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Minoan Villa of Gaidourofas

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Located at the Gaidourofas site, 900 meters above sea level and close to the village of Anatoli, archaeologists have uncovered the remnants of a grand post-Minoan villa dating back to 1600 BC – 1450 BC. The two-story building features walls that remain intact up to a height of 2 meters. Among the discoveries at the site are large jars, a crypt with pillars (Minoan sanctuary), and a significant bronze ax.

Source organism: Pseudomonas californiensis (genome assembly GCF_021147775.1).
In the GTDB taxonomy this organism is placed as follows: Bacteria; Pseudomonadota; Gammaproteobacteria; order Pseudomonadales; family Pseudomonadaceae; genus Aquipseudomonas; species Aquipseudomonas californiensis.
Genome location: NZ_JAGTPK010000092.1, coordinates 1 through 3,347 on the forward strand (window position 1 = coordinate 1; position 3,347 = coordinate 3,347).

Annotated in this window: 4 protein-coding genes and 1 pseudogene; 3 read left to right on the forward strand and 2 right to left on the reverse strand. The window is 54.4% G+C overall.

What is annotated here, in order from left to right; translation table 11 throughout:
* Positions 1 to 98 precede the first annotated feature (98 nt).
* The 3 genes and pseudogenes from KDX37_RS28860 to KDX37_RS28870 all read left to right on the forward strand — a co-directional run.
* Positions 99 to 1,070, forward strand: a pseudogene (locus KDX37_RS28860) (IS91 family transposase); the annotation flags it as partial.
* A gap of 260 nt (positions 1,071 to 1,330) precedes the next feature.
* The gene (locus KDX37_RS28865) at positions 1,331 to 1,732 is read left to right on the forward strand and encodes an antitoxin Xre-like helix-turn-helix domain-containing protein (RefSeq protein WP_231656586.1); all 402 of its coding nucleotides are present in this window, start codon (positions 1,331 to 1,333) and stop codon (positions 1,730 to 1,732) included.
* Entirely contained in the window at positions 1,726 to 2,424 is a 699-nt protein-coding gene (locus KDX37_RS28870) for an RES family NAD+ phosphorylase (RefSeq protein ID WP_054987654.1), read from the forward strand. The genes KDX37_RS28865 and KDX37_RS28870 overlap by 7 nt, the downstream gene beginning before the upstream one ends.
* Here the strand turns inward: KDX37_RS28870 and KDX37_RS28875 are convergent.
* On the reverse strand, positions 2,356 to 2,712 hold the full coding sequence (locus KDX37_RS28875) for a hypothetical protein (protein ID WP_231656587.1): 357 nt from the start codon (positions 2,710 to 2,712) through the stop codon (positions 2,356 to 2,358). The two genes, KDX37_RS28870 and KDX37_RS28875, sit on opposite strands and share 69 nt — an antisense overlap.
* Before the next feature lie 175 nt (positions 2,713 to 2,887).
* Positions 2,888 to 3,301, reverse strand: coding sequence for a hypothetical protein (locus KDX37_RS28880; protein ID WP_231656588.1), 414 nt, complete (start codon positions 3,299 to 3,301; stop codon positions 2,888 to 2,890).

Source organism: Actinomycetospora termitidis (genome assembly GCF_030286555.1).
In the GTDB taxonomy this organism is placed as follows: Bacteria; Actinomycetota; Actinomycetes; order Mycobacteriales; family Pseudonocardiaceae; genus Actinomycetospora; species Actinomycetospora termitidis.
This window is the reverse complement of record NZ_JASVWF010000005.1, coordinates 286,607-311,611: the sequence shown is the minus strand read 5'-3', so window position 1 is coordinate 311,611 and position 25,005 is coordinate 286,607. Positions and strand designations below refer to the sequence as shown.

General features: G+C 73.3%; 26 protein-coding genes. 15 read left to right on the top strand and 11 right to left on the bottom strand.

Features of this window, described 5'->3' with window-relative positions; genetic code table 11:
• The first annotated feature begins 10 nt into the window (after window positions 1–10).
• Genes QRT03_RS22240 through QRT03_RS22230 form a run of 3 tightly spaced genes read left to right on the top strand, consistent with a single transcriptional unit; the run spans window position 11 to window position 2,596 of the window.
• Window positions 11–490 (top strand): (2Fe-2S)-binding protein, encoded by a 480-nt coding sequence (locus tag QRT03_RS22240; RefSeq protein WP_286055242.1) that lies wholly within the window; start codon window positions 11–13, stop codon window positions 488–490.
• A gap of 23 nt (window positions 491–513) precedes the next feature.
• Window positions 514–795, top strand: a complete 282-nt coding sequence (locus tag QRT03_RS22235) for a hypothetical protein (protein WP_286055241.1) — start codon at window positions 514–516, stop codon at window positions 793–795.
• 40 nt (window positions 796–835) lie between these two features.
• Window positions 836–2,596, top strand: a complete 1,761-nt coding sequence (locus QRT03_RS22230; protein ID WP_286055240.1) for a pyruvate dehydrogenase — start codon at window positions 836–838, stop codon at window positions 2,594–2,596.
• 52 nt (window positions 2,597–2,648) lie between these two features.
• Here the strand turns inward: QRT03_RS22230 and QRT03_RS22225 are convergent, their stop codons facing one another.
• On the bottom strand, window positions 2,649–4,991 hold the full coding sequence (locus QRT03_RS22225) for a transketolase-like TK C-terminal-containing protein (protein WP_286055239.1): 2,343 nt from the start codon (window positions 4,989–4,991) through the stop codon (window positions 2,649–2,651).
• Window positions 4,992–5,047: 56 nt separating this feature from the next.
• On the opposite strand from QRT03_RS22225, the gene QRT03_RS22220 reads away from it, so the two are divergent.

Noted archaeologist Sir Arthur Evans, known for his work at Minos Palace at Knossos, first identified the site in 1898. However, systematic excavations only commenced in 2012. The villa is thought to have functioned as the administrative center for the region, similar to the Zominthos mansion, which served as the administrative coordinating center for the mountainous production of the Psiloritis Range. It is believed that the Minoans used the Gaidourofas site to oversee the production of livestock products, honey, resin, and wood from the southern Dikti Range.


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